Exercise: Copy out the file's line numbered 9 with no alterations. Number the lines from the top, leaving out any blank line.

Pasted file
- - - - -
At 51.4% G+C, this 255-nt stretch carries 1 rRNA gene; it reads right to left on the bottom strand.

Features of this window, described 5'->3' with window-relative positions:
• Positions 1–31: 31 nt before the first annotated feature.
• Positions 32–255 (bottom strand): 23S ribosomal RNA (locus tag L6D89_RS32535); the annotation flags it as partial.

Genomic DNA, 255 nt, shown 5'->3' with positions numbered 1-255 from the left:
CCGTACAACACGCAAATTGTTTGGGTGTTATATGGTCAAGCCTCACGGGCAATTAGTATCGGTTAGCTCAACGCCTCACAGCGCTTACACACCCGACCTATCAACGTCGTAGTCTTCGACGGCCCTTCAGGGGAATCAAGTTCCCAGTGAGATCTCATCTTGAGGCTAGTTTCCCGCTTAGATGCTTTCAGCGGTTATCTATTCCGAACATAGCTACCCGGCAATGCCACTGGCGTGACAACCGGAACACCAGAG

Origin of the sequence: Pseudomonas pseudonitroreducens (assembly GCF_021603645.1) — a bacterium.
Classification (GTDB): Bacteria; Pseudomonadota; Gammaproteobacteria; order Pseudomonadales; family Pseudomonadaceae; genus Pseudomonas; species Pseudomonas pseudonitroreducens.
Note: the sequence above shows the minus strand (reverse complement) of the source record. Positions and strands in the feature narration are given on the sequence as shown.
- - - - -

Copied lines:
Note: the sequence above shows the minus strand (reverse complement) of the source record. Positions and strands in the feature narration are given on the sequence as shown.